I'm not very interested in history, myself. For one, there are no zombies in it. That's not a world I want to live in.
More importantly, from the way books and movies about old stuff play, it's as if humor wasn't invented until the early 20th Century, with nothing but incest, regicide, and evil scheming for the 30,000-odd years of human culture before then. No doubt those things are cool, but man, was everyone in the past serious.
Or maybe they're just written that way to make everything seem more important. I bet a year's subscription to this column every screenplay written about a king was actually written by their great-great-grandson. That would explain why Henry VIII in The Other Boleyn Girl is all up on two of the five hottest women in the known universe (suck it, Mars, everyone knows Olympia Mons is all implants).
In real life Anne and Mary Boleyn probably looked like a pair of stuffed pigs. But make everyone in the movie a supermodel who talks all fancy and everyone will be too taken in by the movie's gravity and eye candy to think twice, let alone notice how none of the characters have enough personality to carry the film.
With the queen of England unable to produce a male heir for King Eric Bana (as Henry VIII), petty nobleman Mark Rylance schemes to catch the king's eye with quick-witted daughter Natalie Portman (as Anne Boleyn). On a hunt, her brashness causes Bana to be injured, disgracing her. Scarlett Johansson (Portman's sister Mary) treats Bana's wounds, winning the king's favor with her kindness, gentleness, and also the fact she's so gorgeous I'm taking the next week off to stare at her picture while sighing wistfully.
Johansson's recently married to a minor merchant, but with the prospect of untold riches and favor for all the family if she becomes the king's mistress, both her father and her husband rush to pimp her out.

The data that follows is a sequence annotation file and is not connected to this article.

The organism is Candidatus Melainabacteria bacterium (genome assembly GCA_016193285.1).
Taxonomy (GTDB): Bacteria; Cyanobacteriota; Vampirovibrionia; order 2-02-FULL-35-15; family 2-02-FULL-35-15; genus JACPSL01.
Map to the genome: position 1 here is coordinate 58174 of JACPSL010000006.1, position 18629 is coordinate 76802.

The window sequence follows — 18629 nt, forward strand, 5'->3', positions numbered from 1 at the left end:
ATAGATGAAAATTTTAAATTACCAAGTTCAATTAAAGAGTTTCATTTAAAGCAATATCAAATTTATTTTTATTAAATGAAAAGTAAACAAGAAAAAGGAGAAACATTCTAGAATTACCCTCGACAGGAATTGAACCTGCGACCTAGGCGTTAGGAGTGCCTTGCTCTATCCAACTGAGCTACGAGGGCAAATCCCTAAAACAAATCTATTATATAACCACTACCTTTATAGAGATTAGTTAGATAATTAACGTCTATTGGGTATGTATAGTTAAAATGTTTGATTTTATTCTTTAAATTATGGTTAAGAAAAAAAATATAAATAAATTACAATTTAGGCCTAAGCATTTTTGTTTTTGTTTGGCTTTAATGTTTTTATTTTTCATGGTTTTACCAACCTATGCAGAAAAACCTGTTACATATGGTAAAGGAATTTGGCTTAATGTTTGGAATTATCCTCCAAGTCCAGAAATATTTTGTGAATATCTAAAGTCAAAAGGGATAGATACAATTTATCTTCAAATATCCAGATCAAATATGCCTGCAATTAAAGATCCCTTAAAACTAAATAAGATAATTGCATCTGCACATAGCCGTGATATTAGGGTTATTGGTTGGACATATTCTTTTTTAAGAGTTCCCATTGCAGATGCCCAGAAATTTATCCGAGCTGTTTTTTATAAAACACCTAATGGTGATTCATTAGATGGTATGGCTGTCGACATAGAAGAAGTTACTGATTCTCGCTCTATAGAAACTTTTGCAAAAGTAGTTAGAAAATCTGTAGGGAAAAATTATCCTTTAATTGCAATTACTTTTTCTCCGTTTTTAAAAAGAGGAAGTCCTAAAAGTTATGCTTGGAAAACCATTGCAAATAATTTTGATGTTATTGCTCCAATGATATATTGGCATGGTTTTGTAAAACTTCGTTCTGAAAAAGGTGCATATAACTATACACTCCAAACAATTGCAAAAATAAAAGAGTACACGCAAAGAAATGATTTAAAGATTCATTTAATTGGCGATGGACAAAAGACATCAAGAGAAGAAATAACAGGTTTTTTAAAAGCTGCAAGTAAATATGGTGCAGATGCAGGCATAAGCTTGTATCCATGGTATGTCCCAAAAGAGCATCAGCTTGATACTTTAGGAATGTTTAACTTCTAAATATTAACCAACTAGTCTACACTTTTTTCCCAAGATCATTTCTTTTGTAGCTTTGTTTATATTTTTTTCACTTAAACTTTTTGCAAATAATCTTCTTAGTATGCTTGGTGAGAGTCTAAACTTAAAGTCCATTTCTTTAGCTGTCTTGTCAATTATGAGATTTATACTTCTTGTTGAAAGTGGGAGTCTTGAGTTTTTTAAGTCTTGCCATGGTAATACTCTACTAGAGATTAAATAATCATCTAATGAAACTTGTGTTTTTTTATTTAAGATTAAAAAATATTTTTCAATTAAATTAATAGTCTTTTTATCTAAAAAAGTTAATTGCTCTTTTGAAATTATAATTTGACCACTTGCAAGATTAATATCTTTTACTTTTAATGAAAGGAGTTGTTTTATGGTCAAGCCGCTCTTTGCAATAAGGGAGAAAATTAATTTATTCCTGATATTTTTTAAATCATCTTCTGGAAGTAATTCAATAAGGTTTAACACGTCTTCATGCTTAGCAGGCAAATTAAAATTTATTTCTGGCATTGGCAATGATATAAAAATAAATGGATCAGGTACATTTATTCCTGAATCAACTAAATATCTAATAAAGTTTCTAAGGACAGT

As the king's lover, Johansson does such a good job. She quickly becomes pregnant and is shunted to the sidelines, leaving Portman free to make another run at Bana. If she woos him, it could be to the ruin of the country, but for reasons that don't seem to go beyond simple jealousy, she really wants to bed that king.
The costumes in The Other Boleyn Girl look pretty great, so it's got that going for it. Despite the fact it's adapted from a novel, what it doesn't have is characters who live up to their historical counterparts. Bana's so easily manipulated he comes off less as a king than England's Commander-in-Chump. Oh sure, it's hard to fault him when Portman and Johansson are the ones doing the manipulating, but after the umpteenth time he succumbs to the Boleyns' transparent shenanigans, it's hard to believe he wears his crown on his head rather than this wang.
Portman's role isn't much better. There's a lot of talk about how complicated and interesting she is, but little showing of what she's got that could beguile a king (well, other than a perfect face/body). It's like we're supposed to believe she's all entrancing just because somebody says she is.
Then again, The Other Boleyn Girl appears to be under the mistaken impression it's a play rather than a movie, as it takes every chance it can to yak about what's happening rather than dramatize it. Sample scene: KING HENRY: "You ask me to tear my kingdom apart!" (Cut back to the very same room, where outside the crowds can be heard booing angrily.) "Well, now you've done it. The kingdom's all torn apart!"
Okay, so that's not really how it went down. In reality, you'd have already sat through twenty scenes just like it.
I don't know why you'd want to confine a wild time in England's heritage to a couple small rooms where cardboard noblemen and women do nothing but seduce and blame each other all day. As a great-looking history lesson, The Other Boleyn Girl's not too bad, though its understanding of the people involved is about as deep as a Wikipedia entry. As either a drama or something that's fun to watch, it's 115 minutes of failure.